Outcomes of photorefractive keratectomy enhancement after LASIK.
PURPOSE: To report the outcomes of photorefractive keratectomy (PRK) enhancement after LASIK for patients diagnosed as having hyperopic and myopic refractive errors. METHODS: In this retrospective case series at a single private practice in the United States, all patients undergoing PRK enhancement after LASIK were identified. Patients with visually significant cataract, non-plano targets, and follow-up of fewer than 226 days were excluded. The primary outcome measure was uncorrected distance visual acuity (UDVA) with secondary measures of corrected distance visual acuity (CDVA) and postoperative refractive error. Linear regression analysis was performed for actual versus targeted change in spherical equivalent. RESULTS: Mean UDVA improved from 20/39 to 20/24 for hyperopes (n = 14; P < .002) and from 20/45 to 20/22 for myopes (n = 29; P < .0000001) after enhancement. All patients had a UDVA of 20/40 or better at their most recent follow-up visit. Fifty percent of hyperopes and 65.5% of myopes were 20/20 or better. The mean refractive error for hyperopes changed from +1.10 ± 0.71 (range: +0.13 to +2.25 diopters [D]) to +0.38 ± 0.66 D (range: -0.75 to +1.38 D) and from -1.21 ± 0.61 (range: -3.25 to -0.38 D) to +0.34 ± 0.45 D (range: -0.25 to +1.75 D) for myopes. The manifest refraction cylinder decreased from 0.84 to 0.46 D in hyperopes (P = .02) and from 0.64 to 0.26 D in myopes (P < .002). CDVA was maintained in both groups, with only one patient in each worse than 20/20. There was a nonsignificant trend toward less haze in the patients receiving mitomycin C (5.1% vs 25%, P = .14). Linear regression showed a tendency toward overtreatment in the myopic group. CONCLUSIONS: PRK is safe and highly effective for patients who previously underwent LASIK and in whom the surgeon would prefer not to perform a flap-lift enhancement.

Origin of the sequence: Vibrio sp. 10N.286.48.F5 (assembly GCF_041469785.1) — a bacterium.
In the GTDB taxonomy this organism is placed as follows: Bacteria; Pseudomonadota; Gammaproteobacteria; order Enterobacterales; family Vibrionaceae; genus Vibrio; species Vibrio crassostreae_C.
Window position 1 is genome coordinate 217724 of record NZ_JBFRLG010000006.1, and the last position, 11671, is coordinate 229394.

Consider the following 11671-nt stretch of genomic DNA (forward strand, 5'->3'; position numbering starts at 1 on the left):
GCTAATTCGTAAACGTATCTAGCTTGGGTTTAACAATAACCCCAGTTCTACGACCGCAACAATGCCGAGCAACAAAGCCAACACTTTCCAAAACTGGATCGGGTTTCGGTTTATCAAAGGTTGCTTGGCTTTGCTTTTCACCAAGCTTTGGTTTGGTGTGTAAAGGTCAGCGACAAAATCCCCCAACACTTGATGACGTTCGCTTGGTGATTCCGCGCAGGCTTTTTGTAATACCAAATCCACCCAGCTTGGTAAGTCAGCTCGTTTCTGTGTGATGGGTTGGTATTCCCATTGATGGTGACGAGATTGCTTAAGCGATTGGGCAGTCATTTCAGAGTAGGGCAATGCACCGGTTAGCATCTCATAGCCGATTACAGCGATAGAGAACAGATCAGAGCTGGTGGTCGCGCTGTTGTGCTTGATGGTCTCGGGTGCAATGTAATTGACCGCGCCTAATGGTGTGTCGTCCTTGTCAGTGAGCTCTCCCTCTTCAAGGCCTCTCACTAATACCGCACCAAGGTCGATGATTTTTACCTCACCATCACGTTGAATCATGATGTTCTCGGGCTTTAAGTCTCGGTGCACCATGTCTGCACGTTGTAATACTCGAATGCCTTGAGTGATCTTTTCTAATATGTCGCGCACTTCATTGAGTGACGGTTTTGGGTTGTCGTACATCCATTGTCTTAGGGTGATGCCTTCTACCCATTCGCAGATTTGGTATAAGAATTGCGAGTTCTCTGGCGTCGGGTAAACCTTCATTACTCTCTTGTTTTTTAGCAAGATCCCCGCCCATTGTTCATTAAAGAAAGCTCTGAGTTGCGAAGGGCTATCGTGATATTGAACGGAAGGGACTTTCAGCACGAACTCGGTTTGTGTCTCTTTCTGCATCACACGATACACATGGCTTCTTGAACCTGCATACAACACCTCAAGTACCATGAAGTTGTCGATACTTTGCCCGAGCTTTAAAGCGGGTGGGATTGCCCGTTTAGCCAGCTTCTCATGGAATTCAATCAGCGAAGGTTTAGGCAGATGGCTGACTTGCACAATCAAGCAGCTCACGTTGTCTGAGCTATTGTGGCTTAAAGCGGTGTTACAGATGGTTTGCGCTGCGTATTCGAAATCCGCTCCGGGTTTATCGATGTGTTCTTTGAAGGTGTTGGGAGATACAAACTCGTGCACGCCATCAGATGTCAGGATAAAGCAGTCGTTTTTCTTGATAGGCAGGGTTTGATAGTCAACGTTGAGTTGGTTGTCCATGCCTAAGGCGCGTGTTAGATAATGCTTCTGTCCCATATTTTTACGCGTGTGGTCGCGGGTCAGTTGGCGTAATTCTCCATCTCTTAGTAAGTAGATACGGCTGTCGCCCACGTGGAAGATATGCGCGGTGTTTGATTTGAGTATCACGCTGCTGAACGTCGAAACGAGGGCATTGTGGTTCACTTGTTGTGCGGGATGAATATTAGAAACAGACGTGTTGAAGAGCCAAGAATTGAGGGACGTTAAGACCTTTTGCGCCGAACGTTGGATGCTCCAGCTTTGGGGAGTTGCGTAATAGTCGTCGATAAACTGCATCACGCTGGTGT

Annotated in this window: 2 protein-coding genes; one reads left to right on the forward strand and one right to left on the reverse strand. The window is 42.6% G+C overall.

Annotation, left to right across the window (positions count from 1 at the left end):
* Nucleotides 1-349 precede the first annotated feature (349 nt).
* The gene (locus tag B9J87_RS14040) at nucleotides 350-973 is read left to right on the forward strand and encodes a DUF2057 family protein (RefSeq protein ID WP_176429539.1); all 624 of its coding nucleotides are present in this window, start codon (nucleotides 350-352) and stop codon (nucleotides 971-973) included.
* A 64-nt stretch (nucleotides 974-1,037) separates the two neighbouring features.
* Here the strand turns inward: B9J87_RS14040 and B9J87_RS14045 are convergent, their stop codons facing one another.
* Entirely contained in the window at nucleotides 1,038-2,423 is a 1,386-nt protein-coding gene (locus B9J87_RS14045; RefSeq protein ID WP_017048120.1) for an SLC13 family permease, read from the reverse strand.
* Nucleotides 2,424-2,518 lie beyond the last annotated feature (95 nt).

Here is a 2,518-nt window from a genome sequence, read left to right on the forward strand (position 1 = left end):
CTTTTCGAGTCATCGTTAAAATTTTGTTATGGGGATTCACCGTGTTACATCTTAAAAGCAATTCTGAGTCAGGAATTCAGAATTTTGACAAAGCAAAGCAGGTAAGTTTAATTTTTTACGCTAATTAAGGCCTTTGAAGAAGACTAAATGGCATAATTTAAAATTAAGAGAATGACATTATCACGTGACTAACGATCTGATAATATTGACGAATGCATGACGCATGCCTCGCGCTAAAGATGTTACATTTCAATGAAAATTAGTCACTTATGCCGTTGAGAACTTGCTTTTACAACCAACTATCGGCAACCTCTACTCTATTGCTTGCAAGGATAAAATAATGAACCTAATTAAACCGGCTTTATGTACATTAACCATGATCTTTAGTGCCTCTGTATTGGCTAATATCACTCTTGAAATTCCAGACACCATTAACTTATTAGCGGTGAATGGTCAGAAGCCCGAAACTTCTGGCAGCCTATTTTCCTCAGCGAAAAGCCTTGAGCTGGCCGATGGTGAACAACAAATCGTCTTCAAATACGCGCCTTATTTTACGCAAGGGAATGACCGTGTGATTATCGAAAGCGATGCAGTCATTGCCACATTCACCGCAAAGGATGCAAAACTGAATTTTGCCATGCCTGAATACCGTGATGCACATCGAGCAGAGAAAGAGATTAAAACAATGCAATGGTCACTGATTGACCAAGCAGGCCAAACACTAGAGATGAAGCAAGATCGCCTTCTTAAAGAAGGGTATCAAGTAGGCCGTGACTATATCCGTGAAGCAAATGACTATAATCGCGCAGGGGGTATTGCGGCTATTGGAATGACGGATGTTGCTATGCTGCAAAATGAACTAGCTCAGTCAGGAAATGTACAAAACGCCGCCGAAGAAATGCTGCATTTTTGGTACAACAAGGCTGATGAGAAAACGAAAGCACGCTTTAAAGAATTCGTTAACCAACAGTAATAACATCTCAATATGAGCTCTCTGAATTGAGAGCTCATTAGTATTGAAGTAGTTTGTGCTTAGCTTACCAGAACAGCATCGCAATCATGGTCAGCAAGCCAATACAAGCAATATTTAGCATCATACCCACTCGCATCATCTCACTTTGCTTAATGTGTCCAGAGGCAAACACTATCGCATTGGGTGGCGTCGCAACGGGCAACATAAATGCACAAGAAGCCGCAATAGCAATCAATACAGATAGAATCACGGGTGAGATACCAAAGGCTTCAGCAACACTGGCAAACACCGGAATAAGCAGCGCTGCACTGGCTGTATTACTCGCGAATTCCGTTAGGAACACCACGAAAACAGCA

Lee, BS; Gupta, PK; Davis, EA; Hardten, DR
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